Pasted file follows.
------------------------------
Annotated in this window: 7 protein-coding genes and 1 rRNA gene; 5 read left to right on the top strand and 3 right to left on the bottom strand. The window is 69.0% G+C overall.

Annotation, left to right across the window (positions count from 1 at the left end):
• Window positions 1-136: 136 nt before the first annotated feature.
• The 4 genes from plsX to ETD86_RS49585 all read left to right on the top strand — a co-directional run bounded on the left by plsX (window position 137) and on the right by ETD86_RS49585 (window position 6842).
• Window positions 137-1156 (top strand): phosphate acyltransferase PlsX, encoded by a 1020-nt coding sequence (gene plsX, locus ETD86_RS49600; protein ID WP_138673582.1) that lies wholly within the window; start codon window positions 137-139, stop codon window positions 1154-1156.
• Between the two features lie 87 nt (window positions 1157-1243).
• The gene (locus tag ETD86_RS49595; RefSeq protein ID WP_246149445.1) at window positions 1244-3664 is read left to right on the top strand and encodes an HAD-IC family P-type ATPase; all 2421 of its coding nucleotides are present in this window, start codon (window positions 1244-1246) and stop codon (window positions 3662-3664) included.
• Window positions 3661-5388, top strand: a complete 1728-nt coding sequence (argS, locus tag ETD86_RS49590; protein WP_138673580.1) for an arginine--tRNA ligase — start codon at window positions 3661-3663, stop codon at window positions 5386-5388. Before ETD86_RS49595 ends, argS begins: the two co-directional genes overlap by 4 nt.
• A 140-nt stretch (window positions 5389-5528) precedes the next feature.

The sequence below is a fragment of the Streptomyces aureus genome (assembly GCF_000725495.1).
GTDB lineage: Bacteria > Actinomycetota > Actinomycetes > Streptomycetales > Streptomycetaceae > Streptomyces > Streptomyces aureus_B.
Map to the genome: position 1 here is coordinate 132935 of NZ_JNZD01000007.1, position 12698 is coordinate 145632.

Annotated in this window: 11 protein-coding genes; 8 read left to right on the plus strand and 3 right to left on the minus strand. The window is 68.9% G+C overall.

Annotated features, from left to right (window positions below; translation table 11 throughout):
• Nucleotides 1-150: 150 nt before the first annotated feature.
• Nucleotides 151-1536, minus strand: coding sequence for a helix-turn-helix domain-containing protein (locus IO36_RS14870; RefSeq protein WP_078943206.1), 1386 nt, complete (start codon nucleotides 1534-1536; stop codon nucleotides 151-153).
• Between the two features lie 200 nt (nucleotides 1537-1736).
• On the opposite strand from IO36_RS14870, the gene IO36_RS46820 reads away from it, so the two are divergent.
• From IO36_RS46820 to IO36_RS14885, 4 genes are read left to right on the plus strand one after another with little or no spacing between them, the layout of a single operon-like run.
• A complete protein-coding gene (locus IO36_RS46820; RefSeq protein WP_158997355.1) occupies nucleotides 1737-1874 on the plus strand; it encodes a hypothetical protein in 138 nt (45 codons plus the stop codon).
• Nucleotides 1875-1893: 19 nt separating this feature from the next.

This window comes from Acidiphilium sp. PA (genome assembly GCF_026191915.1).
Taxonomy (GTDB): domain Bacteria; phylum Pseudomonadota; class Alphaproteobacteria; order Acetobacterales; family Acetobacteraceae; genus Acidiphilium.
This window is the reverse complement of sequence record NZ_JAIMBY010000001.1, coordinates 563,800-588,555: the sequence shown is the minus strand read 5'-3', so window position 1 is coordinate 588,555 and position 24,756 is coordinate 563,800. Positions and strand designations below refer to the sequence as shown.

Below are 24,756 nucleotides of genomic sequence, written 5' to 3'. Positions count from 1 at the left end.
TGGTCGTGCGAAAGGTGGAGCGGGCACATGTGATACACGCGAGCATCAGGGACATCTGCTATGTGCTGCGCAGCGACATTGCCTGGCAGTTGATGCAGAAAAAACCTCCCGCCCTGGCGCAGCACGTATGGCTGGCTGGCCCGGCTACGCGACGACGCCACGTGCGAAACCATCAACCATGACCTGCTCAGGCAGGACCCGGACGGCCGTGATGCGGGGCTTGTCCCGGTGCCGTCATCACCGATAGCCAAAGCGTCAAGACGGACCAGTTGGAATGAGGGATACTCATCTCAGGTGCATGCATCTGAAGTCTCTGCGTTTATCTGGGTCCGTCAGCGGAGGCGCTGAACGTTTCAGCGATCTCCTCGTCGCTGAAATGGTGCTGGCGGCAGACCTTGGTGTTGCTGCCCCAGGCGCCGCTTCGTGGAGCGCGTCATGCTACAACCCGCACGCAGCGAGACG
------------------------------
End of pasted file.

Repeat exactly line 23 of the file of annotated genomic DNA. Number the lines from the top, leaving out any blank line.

Taxonomy (GTDB): domain Bacteria; phylum Pseudomonadota; class Alphaproteobacteria; order Acetobacterales; family Acetobacteraceae; genus Acidiphilium.